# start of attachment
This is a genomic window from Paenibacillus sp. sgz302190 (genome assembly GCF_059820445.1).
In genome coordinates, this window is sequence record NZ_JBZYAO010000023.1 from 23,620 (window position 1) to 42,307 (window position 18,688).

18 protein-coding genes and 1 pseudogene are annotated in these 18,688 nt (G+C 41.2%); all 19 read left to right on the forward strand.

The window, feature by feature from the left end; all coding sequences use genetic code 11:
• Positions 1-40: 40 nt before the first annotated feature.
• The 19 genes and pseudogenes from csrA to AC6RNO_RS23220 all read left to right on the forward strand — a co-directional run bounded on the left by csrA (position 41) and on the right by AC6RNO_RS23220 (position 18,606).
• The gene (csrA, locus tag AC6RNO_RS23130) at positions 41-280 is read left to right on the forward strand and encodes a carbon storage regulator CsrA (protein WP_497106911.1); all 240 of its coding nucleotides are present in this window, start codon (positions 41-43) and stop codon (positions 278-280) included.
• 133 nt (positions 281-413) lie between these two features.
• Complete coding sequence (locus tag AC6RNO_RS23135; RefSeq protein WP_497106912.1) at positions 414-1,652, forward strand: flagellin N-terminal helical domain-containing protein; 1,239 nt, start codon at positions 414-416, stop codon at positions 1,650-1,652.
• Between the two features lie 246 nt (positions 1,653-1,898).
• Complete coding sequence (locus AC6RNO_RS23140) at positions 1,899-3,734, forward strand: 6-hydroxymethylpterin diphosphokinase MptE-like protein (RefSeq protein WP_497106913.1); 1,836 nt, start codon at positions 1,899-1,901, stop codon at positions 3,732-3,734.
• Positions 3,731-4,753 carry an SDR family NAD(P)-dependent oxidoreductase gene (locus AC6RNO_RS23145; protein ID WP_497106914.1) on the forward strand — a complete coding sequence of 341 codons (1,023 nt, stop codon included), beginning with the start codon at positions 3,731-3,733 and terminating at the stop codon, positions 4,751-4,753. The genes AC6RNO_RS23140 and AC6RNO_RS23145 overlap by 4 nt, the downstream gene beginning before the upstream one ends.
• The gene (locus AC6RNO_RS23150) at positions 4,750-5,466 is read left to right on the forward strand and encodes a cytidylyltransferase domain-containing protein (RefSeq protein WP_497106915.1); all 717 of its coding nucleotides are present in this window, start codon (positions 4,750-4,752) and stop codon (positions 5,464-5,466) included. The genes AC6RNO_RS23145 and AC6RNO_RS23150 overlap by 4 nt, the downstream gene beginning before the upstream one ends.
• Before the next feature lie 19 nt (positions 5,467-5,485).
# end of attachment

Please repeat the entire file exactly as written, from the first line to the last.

This is a genomic window from Paenibacillus sp. sgz302190 (genome assembly GCF_059820445.1).
In genome coordinates, this window is sequence record NZ_JBZYAO010000023.1 from 23,620 (window position 1) to 42,307 (window position 18,688).

18 protein-coding genes and 1 pseudogene are annotated in these 18,688 nt (G+C 41.2%); all 19 read left to right on the forward strand.

The window, feature by feature from the left end; all coding sequences use genetic code 11:
• Positions 1-40: 40 nt before the first annotated feature.
• The 19 genes and pseudogenes from csrA to AC6RNO_RS23220 all read left to right on the forward strand — a co-directional run bounded on the left by csrA (position 41) and on the right by AC6RNO_RS23220 (position 18,606).
• The gene (csrA, locus tag AC6RNO_RS23130) at positions 41-280 is read left to right on the forward strand and encodes a carbon storage regulator CsrA (protein WP_497106911.1); all 240 of its coding nucleotides are present in this window, start codon (positions 41-43) and stop codon (positions 278-280) included.
• 133 nt (positions 281-413) lie between these two features.
• Complete coding sequence (locus tag AC6RNO_RS23135; RefSeq protein WP_497106912.1) at positions 414-1,652, forward strand: flagellin N-terminal helical domain-containing protein; 1,239 nt, start codon at positions 414-416, stop codon at positions 1,650-1,652.
• Between the two features lie 246 nt (positions 1,653-1,898).
• Complete coding sequence (locus AC6RNO_RS23140) at positions 1,899-3,734, forward strand: 6-hydroxymethylpterin diphosphokinase MptE-like protein (RefSeq protein WP_497106913.1); 1,836 nt, start codon at positions 1,899-1,901, stop codon at positions 3,732-3,734.
• Positions 3,731-4,753 carry an SDR family NAD(P)-dependent oxidoreductase gene (locus AC6RNO_RS23145; protein ID WP_497106914.1) on the forward strand — a complete coding sequence of 341 codons (1,023 nt, stop codon included), beginning with the start codon at positions 3,731-3,733 and terminating at the stop codon, positions 4,751-4,753. The genes AC6RNO_RS23140 and AC6RNO_RS23145 overlap by 4 nt, the downstream gene beginning before the upstream one ends.
• The gene (locus AC6RNO_RS23150) at positions 4,750-5,466 is read left to right on the forward strand and encodes a cytidylyltransferase domain-containing protein (RefSeq protein WP_497106915.1); all 717 of its coding nucleotides are present in this window, start codon (positions 4,750-4,752) and stop codon (positions 5,464-5,466) included. The genes AC6RNO_RS23145 and AC6RNO_RS23150 overlap by 4 nt, the downstream gene beginning before the upstream one ends.
• Before the next feature lie 19 nt (positions 5,467-5,485).